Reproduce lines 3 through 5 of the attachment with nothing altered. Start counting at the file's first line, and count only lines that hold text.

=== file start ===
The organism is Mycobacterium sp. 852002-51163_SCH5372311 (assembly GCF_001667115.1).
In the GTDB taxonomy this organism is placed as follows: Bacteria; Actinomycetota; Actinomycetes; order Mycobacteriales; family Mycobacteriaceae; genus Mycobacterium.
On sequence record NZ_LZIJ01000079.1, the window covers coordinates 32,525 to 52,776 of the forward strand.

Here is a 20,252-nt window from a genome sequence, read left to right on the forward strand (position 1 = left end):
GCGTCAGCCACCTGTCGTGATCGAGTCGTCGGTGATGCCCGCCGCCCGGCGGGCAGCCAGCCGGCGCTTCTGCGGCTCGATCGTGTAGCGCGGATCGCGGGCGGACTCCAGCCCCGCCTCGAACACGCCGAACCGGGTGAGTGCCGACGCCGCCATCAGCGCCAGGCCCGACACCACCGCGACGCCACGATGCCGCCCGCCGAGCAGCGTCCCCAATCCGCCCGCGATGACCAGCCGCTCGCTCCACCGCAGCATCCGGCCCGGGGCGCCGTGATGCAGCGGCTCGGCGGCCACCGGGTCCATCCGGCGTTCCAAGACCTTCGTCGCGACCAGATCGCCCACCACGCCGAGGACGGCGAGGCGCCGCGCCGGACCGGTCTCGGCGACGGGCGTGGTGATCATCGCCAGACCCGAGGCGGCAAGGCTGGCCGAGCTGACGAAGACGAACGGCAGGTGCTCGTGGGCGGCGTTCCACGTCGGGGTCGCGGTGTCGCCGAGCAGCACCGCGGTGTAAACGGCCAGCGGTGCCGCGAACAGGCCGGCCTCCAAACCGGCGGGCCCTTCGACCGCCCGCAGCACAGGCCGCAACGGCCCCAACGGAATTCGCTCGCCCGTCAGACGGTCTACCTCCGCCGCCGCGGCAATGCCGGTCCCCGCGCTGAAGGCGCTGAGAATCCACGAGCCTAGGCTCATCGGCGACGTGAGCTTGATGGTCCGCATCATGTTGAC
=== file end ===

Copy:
On sequence record NZ_LZIJ01000079.1, the window covers coordinates 32,525 to 52,776 of the forward strand.

Here is a 20,252-nt window from a genome sequence, read left to right on the forward strand (position 1 = left end):
GCGTCAGCCACCTGTCGTGATCGAGTCGTCGGTGATGCCCGCCGCCCGGCGGGCAGCCAGCCGGCGCTTCTGCGGCTCGATCGTGTAGCGCGGATCGCGGGCGGACTCCAGCCCCGCCTCGAACACGCCGAACCGGGTGAGTGCCGACGCCGCCATCAGCGCCAGGCCCGACACCACCGCGACGCCACGATGCCGCCCGCCGAGCAGCGTCCCCAATCCGCCCGCGATGACCAGCCGCTCGCTCCACCGCAGCATCCGGCCCGGGGCGCCGTGATGCAGCGGCTCGGCGGCCACCGGGTCCATCCGGCGTTCCAAGACCTTCGTCGCGACCAGATCGCCCACCACGCCGAGGACGGCGAGGCGCCGCGCCGGACCGGTCTCGGCGACGGGCGTGGTGATCATCGCCAGACCCGAGGCGGCAAGGCTGGCCGAGCTGACGAAGACGAACGGCAGGTGCTCGTGGGCGGCGTTCCACGTCGGGGTCGCGGTGTCGCCGAGCAGCACCGCGGTGTAAACGGCCAGCGGTGCCGCGAACAGGCCGGCCTCCAAACCGGCGGGCCCTTCGACCGCCCGCAGCACAGGCCGCAACGGCCCCAACGGAATTCGCTCGCCCGTCAGACGGTCTACCTCCGCCGCCGCGGCAATGCCGGTCCCCGCGCTGAAGGCGCTGAGAATCCACGAGCCTAGGCTCATCGGCGACGTGAGCTTGATGGTCCGCATCATGTTGAC